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Noles News: What’s the best and worst case scenario for FSU in 2023?

All the latest in Florida State Seminoles sports

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You can catch up on all the latest Florida State football recruiting news and pick the brains of our recruiting staff in the latest edition of our recruiting thread.

QUARTERBACK: 4 star Luke Kromenhoek (GA)

RUNNING BACK: 4 star Kam Davis (GA)

WIDE RECEIVER: 4 star Camdon Frier (FL)

WIDE RECEIVER: 4 star Tawaski “TJ” Abrams (FL)

WIDE RECEIVER: 4 star Lawayne McCoy (FL)

WIDE RECEIVER: 4 star BJ Gibson (GA)

TIGHT END: 5 star Landen Thomas (GA)

DEFENSIVE LINEMAN: 3 star Jamorie Flagg (FL)

LINEBACKER: 3 star Jayden Parrish (FL)

DEFENSIVE BACK: 4 star CJ Heard (GA)


Starting with the 2023-24 signing period, student-athletes will be able to break National Letters of Intent in certain situations without being penalized, namely head coaching changes or leaving their original school “after one quarter or one semester as long as a release is requested.”

What are the best and worst case scenarios for Florida State Seminoles football in 2023?

247Sports’ Brad Crawford took a look at outcomes for each ACC team, saying this about FSU:

Best case scenario: 12-0, 8-0

Worst case: 8-4, 5-3

Predicting what happens: Are the Seminoles the ACC’s best shot at getting back to the College Football Playoff? Based on collective talent, this team looks a lot like Ohio State and Alabama in terms of overall weaponry. The opener is a toss-up with LSU. After that, the Seminoles should be favored in just about every game (expect Clemson). The chances FSU loses three games against ACC competition this season with this enhanced roster under Mike Norvell is close to zero, but this is a worst case scenario projection after all. That would mean setbacks at Clemson and potentially Pittsburgh and Miami. That’s not going to happen.

DraftKings currently has FSU with the 7th-best odds to win the 2023 national championship and as the co-favorite to win the ACC Championship.

It has Florida State’s win total set at 10 wins, with +1800 odds to win the national championship and +165 to win the ACC Championship. Meanwhile, ESPN’s SP+ rankings have the Seminoles ranked No. 10, with the No. 19 offense and No. 14 defense — additionally, its simulations project the Seminoles’ average record as 9.3-6.4. Its FPI rankings, which have Florida State at No. 14, give FSU a 0.3% chance at winning the national championship (1.1% of making it), a 4.4% chance at making the playoffs, a 98.5% chance of reaching six wins, and a predicted finish of 8.7 - 3.5.



You can keep up with all the latest off-season movements and shakings in our Florida State baseball off-season news thread.


Florida State softball placed a program-record 12 student-athletes on the All-ACC Academic Team:

ACC Pitcher of the Year Kathryn Sandercock and All-ACC infielder Devyn Flaherty each made their third appearance on the All-ACC Academic Team, while pitcher/infielder Mack Leonard and outfielder Kaley Mudge earned their second academic all-conference recognition. Along with Sandercock and Leonard, senior Ali DuBois, junior Allison Royalty and freshman Makenna Reid gave FSU a conference-high five pitchers on the all-academic team.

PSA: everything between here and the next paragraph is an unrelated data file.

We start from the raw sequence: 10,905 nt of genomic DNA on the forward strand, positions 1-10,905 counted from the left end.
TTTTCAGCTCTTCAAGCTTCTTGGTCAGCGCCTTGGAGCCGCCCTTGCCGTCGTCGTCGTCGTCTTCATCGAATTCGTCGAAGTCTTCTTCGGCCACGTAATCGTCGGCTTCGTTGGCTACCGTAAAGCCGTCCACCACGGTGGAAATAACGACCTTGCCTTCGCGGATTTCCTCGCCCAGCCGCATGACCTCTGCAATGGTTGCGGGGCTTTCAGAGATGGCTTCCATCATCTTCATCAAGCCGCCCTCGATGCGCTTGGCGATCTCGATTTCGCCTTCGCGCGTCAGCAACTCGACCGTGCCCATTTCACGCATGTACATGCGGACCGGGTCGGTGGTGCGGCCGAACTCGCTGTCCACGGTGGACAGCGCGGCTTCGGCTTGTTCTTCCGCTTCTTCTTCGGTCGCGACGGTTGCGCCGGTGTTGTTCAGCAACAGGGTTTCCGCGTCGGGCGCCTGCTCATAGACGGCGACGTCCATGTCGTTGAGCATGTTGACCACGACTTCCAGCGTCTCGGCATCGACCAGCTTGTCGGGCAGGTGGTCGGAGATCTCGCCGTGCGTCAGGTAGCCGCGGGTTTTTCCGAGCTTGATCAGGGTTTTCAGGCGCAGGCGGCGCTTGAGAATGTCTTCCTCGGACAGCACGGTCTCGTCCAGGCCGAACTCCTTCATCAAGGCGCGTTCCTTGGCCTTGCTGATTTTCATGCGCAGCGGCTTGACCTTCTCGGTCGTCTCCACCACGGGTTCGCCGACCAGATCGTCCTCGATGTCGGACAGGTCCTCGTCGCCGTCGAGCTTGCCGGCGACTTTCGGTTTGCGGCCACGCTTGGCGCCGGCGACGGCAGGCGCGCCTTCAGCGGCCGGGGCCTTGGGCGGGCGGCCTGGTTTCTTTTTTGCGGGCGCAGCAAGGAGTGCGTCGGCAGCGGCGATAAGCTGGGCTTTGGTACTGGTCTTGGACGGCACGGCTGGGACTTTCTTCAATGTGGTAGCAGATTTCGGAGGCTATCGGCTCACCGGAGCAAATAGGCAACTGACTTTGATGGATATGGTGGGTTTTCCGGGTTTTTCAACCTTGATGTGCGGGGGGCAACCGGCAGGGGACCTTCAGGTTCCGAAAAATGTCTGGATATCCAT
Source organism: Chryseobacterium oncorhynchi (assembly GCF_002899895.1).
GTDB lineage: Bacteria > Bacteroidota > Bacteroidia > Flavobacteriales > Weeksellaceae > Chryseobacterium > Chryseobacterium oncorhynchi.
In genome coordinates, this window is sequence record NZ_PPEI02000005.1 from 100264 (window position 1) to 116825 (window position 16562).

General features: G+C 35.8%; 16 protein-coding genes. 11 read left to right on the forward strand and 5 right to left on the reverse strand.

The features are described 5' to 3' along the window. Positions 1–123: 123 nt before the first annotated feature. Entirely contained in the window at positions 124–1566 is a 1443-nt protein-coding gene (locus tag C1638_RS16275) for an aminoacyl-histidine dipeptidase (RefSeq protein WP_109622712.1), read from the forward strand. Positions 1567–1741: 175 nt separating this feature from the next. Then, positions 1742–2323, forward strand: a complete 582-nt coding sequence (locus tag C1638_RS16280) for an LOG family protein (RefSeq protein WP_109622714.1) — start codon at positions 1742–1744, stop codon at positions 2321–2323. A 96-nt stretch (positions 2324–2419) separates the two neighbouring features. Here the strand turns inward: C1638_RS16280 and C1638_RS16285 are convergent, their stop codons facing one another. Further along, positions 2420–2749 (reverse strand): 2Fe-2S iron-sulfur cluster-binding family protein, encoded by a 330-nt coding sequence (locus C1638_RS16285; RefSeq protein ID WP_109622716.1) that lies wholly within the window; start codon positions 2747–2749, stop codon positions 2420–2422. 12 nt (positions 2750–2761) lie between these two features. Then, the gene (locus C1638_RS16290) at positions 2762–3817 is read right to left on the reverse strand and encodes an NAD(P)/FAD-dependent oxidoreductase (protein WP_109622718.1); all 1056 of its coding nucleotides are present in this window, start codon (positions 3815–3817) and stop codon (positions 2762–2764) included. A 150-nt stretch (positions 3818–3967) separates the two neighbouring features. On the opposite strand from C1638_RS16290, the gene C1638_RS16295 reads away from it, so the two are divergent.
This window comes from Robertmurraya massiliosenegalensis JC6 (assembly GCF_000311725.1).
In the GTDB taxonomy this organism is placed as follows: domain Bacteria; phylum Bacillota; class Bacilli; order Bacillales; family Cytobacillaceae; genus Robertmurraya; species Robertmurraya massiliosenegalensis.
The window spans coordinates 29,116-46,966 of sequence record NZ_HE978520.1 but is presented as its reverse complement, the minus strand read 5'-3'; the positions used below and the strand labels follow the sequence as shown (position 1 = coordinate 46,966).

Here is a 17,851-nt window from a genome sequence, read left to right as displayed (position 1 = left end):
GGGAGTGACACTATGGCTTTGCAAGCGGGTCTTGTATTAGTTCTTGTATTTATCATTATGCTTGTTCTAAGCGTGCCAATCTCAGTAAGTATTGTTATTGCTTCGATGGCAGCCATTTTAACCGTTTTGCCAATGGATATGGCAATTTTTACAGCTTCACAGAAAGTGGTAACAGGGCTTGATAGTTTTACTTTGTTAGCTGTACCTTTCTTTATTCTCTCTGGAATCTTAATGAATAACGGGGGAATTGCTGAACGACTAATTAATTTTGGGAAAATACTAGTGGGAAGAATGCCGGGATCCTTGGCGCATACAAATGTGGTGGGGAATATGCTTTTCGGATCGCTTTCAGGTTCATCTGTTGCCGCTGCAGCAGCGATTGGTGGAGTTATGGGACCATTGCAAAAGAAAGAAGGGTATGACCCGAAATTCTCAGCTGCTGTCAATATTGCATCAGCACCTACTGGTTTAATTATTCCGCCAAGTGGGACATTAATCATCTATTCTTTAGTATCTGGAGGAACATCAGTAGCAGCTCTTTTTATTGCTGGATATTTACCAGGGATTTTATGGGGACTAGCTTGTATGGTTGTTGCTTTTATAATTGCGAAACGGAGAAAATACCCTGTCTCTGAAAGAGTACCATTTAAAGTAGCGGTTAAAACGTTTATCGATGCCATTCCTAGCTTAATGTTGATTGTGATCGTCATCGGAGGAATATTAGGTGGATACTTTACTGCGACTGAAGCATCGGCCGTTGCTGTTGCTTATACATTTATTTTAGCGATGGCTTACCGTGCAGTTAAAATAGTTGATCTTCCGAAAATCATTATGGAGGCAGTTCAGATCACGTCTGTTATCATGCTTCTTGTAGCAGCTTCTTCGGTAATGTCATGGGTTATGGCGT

Infielders Bethaney Keen and Amaya Ross earned a spot on the team for the first time, as did outfielders Autumn Belviy, Jahni Kerr and Hallie Wacaser.

In order to be eligible for selection to the All-ACC Academic Team, student-athletes must have at least a 3.0 cumulative grade-point average and a 3.0 GPA in the previous semester. Position players must have appeared in at least 50 percent of their team’s games, and pitchers must have participated in at least 20 percent of the contests.

The previous single-season high for FSU was seven, a number reached in both 2015 and 2017.

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Florida State University has launched Fast Start, a “simplified tech transfer program” that will look to help FSU faculty bring discoveries and inventions to market more quickly:

The new program solidifies simple, consistent deal terms for licensing and commercialization. Fast Start will allow FSU faculty and researchers to execute license agreements more quickly, with fewer roadblocks and delays. The process will also provide increased transparency and a clear pathway for faculty to move their research from the lab to the marketplace.

“At FSU, we want to encourage faculty and others to start companies,” said FSU President Richard McCullough. “As a founder of two startups, I have found a standard agreement is a quick way to get your startup launched.”

The agreement is simple — the FSU Research Foundation will receive 5% equity stake in the company, non-dilutable until the investments in company equal $2 million. The university will provide expert guidance and support to faculty throughout the entire commercialization process, from patent application to licensing agreement.

“Fast Start is designed to remove barriers and streamline the process for our researchers to move their work into the marketplace,” said Vice President for Research Stacey Patterson. “Making research more accessible will change lives and can have a profound impact on the world.”

Recent companies started by FSU faculty have taken on major issues including stopping pre-term labor, creating a non-addictive ADHD drug, addressing the world’s food shortages, and shifting reading assessments for the next generation.